Different types of financial crimes can result in different social consequences. For example, widespread financial fraud can serve as a deterrent to those who would otherwise consider investing in businesses. Embezzlement can harm individual businesses by putting them at a financial disadvantage, while tax evasion could lead to inadequate funding for crucial government programs.
Money laundering can lead to more financially stable and successful criminal enterprises which can become increasingly dangerous for the public or can help obfuscate the parties funding terrorist activity. In recent years, there has been increasing concern about money laundering and its impact on both organized crime and terrorist events. As a result, the federal government has recently implemented new rules that will affect businesses with the intention of significantly reducing money laundering.
What is the new policy?
In 2021, legislators in the United States passed the Corporate Transparency Act. The Act received bipartisan support and was signed into law after passing both houses. The most important requirement of the Corporate Transparency Act will go into effect on January 1st, 2024. Every incorporated business and limited liability company (LLC) will now need to file a report with the Financial Crimes Enforcement Network (FinCEN) identifying both the beneficial owners who have an interest in the company and the individual who filed the incorporation paperwork for the organization.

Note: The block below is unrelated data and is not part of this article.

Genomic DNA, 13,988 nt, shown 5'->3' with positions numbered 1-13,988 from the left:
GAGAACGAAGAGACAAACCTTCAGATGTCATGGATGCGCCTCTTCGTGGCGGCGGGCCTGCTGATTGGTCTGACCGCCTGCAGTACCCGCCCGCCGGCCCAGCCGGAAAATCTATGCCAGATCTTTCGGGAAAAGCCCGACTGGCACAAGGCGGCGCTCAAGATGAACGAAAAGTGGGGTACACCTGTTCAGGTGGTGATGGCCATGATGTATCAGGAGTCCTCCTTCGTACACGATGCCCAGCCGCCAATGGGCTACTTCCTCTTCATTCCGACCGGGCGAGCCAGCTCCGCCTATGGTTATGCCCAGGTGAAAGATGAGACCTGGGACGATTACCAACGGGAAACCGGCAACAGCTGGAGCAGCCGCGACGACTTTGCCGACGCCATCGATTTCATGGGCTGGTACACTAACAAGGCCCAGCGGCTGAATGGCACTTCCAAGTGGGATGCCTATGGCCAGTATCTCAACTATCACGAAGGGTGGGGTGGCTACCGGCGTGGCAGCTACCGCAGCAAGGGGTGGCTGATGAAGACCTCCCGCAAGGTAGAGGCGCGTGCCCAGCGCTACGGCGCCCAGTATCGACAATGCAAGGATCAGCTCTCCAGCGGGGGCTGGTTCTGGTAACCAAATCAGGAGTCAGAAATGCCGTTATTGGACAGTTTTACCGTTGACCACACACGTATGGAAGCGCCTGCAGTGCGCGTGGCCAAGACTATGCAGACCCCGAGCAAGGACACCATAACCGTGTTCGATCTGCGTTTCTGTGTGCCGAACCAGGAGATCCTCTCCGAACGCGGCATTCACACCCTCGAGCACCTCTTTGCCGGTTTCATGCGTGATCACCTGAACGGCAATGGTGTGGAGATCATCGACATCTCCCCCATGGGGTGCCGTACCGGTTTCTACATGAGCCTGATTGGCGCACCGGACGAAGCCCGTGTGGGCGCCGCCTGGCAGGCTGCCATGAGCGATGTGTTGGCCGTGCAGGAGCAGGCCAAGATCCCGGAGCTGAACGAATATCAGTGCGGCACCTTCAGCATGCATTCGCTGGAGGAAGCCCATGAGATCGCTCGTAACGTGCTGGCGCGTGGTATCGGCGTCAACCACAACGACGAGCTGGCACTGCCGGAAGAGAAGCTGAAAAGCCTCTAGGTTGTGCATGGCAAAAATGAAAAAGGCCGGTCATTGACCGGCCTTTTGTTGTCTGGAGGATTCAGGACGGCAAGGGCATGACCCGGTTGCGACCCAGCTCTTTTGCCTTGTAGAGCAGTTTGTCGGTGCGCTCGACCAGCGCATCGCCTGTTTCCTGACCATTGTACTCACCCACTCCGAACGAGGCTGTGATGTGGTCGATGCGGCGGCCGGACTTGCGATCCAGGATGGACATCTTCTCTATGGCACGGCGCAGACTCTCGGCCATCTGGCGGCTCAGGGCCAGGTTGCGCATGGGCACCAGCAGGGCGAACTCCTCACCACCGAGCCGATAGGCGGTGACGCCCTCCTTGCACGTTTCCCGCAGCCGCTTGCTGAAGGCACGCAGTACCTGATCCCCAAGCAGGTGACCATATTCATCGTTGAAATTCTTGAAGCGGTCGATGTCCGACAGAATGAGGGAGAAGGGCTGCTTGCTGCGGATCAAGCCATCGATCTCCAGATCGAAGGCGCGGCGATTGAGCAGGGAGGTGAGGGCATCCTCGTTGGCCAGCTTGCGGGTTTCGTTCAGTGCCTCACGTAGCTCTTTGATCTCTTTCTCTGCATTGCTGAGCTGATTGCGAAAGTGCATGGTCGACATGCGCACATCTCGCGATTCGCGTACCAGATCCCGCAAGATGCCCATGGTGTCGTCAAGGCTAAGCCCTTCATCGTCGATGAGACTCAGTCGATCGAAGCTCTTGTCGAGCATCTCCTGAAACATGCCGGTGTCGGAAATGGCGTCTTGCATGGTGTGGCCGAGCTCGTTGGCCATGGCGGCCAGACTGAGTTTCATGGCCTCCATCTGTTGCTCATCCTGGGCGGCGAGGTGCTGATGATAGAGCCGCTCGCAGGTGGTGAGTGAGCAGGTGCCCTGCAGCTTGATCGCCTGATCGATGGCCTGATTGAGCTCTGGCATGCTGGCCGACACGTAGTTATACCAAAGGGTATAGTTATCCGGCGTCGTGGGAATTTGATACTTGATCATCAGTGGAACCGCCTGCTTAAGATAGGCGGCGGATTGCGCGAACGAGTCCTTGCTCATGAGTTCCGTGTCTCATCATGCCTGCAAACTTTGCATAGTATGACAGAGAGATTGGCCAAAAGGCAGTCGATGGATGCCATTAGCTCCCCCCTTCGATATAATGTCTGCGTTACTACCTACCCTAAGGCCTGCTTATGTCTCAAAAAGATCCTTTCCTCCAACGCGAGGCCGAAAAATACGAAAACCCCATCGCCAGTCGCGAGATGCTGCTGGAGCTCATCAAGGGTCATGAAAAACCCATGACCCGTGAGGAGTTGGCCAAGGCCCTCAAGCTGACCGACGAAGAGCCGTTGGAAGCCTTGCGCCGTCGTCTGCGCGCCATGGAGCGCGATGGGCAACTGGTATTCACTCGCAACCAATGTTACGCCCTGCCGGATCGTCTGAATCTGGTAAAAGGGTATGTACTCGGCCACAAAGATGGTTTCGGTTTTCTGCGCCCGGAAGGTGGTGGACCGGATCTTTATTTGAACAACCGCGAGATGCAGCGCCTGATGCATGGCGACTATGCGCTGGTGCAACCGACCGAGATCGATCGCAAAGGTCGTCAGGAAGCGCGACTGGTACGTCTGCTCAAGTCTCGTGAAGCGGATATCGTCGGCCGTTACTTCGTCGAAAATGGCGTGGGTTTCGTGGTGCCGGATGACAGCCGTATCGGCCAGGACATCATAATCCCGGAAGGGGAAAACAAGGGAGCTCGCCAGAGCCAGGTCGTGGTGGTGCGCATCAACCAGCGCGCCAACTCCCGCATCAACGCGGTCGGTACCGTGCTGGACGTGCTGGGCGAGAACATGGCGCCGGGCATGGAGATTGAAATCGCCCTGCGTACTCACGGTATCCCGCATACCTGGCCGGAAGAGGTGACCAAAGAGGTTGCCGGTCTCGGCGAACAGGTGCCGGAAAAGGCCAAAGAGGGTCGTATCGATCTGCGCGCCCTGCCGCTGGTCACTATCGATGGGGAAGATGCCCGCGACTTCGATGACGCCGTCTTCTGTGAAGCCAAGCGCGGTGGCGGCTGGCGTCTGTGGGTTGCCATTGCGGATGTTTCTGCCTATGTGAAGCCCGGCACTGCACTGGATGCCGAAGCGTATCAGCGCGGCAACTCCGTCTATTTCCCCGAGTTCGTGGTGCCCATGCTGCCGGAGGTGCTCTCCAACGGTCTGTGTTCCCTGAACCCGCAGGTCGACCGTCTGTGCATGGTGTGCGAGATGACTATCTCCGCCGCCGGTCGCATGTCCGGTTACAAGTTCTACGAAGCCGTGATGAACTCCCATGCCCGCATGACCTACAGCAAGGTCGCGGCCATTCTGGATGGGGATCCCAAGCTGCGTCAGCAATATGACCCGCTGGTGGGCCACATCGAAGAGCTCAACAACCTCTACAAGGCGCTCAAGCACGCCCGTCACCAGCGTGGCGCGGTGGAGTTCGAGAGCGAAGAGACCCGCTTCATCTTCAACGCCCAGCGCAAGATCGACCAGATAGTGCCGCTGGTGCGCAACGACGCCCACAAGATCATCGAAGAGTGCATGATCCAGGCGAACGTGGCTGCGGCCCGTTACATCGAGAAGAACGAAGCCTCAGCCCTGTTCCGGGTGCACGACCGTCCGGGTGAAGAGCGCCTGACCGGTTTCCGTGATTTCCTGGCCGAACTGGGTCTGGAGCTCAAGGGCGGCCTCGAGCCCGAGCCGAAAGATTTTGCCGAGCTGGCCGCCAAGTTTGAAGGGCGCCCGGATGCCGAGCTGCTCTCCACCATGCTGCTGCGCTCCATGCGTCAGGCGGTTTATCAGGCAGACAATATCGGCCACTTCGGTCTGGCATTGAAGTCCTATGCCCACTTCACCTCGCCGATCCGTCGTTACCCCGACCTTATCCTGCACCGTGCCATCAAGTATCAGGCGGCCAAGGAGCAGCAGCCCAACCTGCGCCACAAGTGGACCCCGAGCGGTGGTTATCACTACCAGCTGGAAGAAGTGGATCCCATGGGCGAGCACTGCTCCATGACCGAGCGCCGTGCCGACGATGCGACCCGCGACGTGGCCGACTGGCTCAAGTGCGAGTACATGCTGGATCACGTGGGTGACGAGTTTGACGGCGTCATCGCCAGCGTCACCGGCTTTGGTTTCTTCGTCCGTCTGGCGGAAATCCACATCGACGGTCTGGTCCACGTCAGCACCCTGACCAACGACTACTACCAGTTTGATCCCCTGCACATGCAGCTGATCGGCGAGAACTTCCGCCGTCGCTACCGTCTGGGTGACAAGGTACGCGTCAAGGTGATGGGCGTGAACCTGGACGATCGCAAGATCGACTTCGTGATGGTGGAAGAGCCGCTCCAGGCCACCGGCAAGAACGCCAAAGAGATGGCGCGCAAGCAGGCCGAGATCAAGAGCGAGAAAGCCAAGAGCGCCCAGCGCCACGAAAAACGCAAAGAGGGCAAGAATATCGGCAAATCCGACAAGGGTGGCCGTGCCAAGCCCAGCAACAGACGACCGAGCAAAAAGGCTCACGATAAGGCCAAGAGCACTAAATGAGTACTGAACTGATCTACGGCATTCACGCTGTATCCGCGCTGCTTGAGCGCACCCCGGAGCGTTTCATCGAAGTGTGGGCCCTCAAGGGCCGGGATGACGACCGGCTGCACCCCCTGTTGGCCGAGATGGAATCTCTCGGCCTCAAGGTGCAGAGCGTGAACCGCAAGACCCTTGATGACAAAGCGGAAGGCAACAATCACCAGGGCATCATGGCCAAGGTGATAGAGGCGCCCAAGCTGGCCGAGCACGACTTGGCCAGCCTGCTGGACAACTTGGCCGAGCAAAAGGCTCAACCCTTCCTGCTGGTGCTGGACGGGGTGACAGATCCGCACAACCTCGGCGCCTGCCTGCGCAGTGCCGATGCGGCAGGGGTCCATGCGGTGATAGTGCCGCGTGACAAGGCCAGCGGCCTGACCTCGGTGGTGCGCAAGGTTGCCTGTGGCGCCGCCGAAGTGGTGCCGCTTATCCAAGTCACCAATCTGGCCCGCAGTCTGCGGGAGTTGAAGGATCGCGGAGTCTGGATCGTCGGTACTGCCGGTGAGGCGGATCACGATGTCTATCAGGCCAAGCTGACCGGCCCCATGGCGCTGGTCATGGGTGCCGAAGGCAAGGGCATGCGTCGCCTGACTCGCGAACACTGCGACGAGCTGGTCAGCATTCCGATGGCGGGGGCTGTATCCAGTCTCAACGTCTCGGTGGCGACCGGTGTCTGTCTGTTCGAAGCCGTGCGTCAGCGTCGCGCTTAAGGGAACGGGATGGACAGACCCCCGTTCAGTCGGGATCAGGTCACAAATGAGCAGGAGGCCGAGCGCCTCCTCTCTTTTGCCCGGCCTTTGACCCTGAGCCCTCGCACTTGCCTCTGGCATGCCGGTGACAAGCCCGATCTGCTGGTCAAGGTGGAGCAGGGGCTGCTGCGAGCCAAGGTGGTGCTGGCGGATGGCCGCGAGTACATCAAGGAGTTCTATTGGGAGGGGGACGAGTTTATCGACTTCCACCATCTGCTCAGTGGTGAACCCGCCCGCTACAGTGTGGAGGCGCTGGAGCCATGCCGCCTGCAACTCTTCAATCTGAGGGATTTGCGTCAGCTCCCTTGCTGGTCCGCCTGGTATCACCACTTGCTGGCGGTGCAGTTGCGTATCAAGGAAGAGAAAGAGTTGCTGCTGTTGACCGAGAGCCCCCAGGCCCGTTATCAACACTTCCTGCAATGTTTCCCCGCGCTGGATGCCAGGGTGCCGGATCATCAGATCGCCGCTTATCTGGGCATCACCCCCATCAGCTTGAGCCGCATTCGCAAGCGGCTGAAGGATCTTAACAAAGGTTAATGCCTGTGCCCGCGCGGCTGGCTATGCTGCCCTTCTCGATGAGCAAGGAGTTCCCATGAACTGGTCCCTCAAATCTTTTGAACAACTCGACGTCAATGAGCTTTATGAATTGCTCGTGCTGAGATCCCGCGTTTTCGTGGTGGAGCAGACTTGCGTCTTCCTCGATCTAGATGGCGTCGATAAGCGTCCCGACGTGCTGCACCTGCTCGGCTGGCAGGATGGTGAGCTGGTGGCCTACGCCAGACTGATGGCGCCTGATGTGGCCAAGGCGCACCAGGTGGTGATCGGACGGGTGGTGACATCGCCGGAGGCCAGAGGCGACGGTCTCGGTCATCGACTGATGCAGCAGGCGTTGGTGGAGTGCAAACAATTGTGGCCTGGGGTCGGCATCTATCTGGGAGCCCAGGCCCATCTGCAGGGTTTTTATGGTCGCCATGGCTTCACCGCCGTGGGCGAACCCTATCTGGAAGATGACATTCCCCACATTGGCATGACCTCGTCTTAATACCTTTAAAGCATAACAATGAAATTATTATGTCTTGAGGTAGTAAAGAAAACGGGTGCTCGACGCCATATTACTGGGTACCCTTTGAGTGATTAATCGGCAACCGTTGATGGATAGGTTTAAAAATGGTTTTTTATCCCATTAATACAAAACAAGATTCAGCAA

Existing businesses will have a year from when the law goes into effect to put together that report. New businesses formed after the first day of 2024 will have 30 days to file the necessary documentation with FinCEN. The idea is that identifying each party with an ownership interest in an organization and the person who files the paperwork to form the business with the state will help the federal government track the relationship between different entities.
The disclosure requirements will also help identify organizations run by those with ties to terrorism or organized crime. Those who help start or have an ownership interest in numerous businesses may have their information disclosed to FinCEN by the organizations that they have funded or helped to start. They could very well then find themselves facing accusations of money laundering based on their involvement with those multiple companies and the transactions that they have conducted.
Remaining compliant with new laws and understanding what behaviors might trigger a money laundering investigation could benefit those who have invested in a business or intend to do so in the near future.